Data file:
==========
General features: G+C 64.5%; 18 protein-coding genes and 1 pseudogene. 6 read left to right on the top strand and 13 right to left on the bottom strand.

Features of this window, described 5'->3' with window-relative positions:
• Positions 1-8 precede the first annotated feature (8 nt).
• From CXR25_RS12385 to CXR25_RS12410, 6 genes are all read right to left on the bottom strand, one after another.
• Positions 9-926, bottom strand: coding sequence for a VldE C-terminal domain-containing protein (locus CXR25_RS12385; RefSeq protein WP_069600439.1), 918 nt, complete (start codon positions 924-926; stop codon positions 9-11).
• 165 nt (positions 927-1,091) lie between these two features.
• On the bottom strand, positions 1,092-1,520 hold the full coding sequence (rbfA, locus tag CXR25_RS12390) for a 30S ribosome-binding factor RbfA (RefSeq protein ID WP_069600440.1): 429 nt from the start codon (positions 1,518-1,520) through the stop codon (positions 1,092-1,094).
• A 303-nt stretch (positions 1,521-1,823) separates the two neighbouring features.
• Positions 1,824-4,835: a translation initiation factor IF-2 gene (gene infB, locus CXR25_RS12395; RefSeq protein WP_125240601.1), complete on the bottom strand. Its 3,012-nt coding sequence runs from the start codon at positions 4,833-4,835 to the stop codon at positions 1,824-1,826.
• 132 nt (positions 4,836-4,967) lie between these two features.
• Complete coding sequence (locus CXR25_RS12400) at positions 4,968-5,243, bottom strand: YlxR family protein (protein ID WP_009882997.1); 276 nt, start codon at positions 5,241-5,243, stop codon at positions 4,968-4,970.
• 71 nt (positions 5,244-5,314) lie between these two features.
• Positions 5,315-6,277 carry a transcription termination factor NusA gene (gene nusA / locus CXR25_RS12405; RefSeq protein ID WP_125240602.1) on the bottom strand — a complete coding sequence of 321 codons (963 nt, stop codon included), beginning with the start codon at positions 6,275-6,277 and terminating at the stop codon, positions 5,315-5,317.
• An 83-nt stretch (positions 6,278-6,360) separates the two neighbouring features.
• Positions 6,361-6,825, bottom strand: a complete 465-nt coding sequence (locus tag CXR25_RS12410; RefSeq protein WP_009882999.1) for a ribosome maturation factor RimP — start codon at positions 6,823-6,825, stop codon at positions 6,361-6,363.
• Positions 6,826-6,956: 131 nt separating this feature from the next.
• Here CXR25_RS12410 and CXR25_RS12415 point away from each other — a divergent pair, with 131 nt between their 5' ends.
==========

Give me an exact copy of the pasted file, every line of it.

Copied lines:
General features: G+C 64.5%; 18 protein-coding genes and 1 pseudogene. 6 read left to right on the top strand and 13 right to left on the bottom strand.

Features of this window, described 5'->3' with window-relative positions:
• Positions 1-8 precede the first annotated feature (8 nt).
• From CXR25_RS12385 to CXR25_RS12410, 6 genes are all read right to left on the bottom strand, one after another.
• Positions 9-926, bottom strand: coding sequence for a VldE C-terminal domain-containing protein (locus CXR25_RS12385; RefSeq protein WP_069600439.1), 918 nt, complete (start codon positions 924-926; stop codon positions 9-11).
• 165 nt (positions 927-1,091) lie between these two features.
• On the bottom strand, positions 1,092-1,520 hold the full coding sequence (rbfA, locus tag CXR25_RS12390) for a 30S ribosome-binding factor RbfA (RefSeq protein ID WP_069600440.1): 429 nt from the start codon (positions 1,518-1,520) through the stop codon (positions 1,092-1,094).
• A 303-nt stretch (positions 1,521-1,823) separates the two neighbouring features.
• Positions 1,824-4,835: a translation initiation factor IF-2 gene (gene infB, locus CXR25_RS12395; RefSeq protein WP_125240601.1), complete on the bottom strand. Its 3,012-nt coding sequence runs from the start codon at positions 4,833-4,835 to the stop codon at positions 1,824-1,826.
• 132 nt (positions 4,836-4,967) lie between these two features.
• Complete coding sequence (locus CXR25_RS12400) at positions 4,968-5,243, bottom strand: YlxR family protein (protein ID WP_009882997.1); 276 nt, start codon at positions 5,241-5,243, stop codon at positions 4,968-4,970.
• 71 nt (positions 5,244-5,314) lie between these two features.
• Positions 5,315-6,277 carry a transcription termination factor NusA gene (gene nusA / locus CXR25_RS12405; RefSeq protein ID WP_125240602.1) on the bottom strand — a complete coding sequence of 321 codons (963 nt, stop codon included), beginning with the start codon at positions 6,275-6,277 and terminating at the stop codon, positions 5,315-5,317.
• An 83-nt stretch (positions 6,278-6,360) separates the two neighbouring features.
• Positions 6,361-6,825, bottom strand: a complete 465-nt coding sequence (locus tag CXR25_RS12410; RefSeq protein WP_009882999.1) for a ribosome maturation factor RimP — start codon at positions 6,823-6,825, stop codon at positions 6,361-6,363.
• Positions 6,826-6,956: 131 nt separating this feature from the next.
• Here CXR25_RS12410 and CXR25_RS12415 point away from each other — a divergent pair, with 131 nt between their 5' ends.